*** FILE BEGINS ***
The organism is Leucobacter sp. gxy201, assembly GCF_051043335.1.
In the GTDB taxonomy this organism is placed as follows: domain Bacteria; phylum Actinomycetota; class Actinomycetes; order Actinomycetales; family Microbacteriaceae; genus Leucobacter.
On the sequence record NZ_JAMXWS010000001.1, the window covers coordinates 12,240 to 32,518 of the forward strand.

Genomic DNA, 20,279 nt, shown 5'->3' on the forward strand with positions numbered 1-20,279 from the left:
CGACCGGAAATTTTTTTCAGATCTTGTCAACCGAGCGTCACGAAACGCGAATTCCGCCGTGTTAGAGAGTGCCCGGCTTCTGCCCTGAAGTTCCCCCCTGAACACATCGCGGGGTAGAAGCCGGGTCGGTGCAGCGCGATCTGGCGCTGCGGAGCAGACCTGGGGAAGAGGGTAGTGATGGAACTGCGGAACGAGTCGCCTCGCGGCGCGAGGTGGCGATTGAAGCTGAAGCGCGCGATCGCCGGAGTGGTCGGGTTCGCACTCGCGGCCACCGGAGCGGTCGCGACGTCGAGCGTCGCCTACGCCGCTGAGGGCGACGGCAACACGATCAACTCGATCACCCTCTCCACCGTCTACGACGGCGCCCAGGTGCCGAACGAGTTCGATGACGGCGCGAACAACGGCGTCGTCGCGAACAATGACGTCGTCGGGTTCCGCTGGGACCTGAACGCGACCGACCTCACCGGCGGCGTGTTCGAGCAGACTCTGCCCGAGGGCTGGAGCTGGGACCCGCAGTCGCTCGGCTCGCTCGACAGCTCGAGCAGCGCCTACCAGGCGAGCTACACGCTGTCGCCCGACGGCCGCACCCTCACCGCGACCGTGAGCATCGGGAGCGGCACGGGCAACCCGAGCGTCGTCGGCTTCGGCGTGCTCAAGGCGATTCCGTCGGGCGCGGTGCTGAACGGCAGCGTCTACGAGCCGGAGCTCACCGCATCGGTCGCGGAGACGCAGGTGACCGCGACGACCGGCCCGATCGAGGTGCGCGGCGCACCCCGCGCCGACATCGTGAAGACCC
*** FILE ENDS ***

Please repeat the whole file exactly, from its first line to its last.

The organism is Leucobacter sp. gxy201, assembly GCF_051043335.1.
In the GTDB taxonomy this organism is placed as follows: domain Bacteria; phylum Actinomycetota; class Actinomycetes; order Actinomycetales; family Microbacteriaceae; genus Leucobacter.
On the sequence record NZ_JAMXWS010000001.1, the window covers coordinates 12,240 to 32,518 of the forward strand.

Genomic DNA, 20,279 nt, shown 5'->3' on the forward strand with positions numbered 1-20,279 from the left:
CGACCGGAAATTTTTTTCAGATCTTGTCAACCGAGCGTCACGAAACGCGAATTCCGCCGTGTTAGAGAGTGCCCGGCTTCTGCCCTGAAGTTCCCCCCTGAACACATCGCGGGGTAGAAGCCGGGTCGGTGCAGCGCGATCTGGCGCTGCGGAGCAGACCTGGGGAAGAGGGTAGTGATGGAACTGCGGAACGAGTCGCCTCGCGGCGCGAGGTGGCGATTGAAGCTGAAGCGCGCGATCGCCGGAGTGGTCGGGTTCGCACTCGCGGCCACCGGAGCGGTCGCGACGTCGAGCGTCGCCTACGCCGCTGAGGGCGACGGCAACACGATCAACTCGATCACCCTCTCCACCGTCTACGACGGCGCCCAGGTGCCGAACGAGTTCGATGACGGCGCGAACAACGGCGTCGTCGCGAACAATGACGTCGTCGGGTTCCGCTGGGACCTGAACGCGACCGACCTCACCGGCGGCGTGTTCGAGCAGACTCTGCCCGAGGGCTGGAGCTGGGACCCGCAGTCGCTCGGCTCGCTCGACAGCTCGAGCAGCGCCTACCAGGCGAGCTACACGCTGTCGCCCGACGGCCGCACCCTCACCGCGACCGTGAGCATCGGGAGCGGCACGGGCAACCCGAGCGTCGTCGGCTTCGGCGTGCTCAAGGCGATTCCGTCGGGCGCGGTGCTGAACGGCAGCGTCTACGAGCCGGAGCTCACCGCATCGGTCGCGGAGACGCAGGTGACCGCGACGACCGGCCCGATCGAGGTGCGCGGCGCACCCCGCGCCGACATCGTGAAGACCC